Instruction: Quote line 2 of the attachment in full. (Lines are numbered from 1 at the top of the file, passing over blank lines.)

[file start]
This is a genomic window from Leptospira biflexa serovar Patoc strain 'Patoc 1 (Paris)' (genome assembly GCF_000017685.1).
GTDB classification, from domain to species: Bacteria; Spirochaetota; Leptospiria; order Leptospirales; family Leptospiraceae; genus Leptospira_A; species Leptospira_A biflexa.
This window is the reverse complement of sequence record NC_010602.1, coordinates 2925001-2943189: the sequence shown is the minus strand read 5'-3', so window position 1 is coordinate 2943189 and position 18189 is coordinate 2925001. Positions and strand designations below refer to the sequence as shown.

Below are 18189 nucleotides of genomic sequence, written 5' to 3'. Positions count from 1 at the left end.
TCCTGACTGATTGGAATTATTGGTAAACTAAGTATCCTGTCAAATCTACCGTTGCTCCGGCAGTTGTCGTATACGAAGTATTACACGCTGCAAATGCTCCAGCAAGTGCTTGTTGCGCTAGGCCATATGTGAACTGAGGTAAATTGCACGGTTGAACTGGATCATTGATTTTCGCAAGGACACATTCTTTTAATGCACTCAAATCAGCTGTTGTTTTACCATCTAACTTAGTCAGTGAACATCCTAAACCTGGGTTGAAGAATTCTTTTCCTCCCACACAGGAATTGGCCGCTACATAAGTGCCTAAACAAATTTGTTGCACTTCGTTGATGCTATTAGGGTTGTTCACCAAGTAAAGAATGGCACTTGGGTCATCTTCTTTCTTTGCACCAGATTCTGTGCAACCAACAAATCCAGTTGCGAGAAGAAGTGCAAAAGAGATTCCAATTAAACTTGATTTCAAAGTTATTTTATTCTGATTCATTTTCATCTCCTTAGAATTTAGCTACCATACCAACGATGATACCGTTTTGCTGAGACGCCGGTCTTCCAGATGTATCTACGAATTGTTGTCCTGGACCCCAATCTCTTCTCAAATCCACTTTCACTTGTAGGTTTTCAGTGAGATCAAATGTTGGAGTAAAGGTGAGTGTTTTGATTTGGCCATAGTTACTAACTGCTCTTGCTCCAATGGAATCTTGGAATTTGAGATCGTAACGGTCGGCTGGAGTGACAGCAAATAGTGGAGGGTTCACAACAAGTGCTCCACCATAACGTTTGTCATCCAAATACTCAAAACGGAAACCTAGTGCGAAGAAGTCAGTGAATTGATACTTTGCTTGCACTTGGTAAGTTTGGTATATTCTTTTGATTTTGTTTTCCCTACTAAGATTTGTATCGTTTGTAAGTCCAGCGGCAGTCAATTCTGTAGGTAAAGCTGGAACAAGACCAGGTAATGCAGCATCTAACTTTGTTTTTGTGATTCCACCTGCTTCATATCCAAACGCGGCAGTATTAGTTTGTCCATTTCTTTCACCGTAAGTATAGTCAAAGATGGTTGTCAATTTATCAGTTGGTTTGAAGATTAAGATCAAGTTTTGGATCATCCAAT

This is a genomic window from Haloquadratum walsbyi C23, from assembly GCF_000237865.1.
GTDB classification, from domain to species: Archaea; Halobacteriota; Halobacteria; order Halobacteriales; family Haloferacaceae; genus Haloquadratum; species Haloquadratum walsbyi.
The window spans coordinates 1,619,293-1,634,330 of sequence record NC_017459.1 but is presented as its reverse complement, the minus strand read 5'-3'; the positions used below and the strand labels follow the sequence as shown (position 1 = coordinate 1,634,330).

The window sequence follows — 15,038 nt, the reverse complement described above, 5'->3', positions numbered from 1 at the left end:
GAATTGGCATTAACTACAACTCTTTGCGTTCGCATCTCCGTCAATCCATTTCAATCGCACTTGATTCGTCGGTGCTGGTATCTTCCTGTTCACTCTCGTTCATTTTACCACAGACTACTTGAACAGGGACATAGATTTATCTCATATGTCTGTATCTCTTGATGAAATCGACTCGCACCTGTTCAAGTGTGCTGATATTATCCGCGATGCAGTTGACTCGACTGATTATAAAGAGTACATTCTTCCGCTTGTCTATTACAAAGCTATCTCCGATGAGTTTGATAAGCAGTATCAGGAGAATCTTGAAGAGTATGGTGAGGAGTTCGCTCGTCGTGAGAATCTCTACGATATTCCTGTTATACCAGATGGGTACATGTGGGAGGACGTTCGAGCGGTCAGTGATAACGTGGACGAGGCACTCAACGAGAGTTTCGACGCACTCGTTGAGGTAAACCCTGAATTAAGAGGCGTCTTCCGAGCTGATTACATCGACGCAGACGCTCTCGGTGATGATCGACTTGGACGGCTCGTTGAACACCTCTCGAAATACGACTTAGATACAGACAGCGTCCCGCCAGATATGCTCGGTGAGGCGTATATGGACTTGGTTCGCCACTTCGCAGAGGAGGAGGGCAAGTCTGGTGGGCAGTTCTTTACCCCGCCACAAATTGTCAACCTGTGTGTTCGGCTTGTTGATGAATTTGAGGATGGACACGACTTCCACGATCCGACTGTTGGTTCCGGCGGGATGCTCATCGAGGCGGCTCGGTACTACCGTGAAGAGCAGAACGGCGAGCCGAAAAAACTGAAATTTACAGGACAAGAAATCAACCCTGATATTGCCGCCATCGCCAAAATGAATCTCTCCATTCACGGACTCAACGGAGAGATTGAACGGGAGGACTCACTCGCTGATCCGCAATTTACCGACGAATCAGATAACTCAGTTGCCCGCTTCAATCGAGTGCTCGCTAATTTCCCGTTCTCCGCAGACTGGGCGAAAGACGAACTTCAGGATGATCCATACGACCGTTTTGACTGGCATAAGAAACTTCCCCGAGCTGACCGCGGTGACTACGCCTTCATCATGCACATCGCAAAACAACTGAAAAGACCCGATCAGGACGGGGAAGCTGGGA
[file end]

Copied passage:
GTDB classification, from domain to species: Bacteria; Spirochaetota; Leptospiria; order Leptospirales; family Leptospiraceae; genus Leptospira_A; species Leptospira_A biflexa.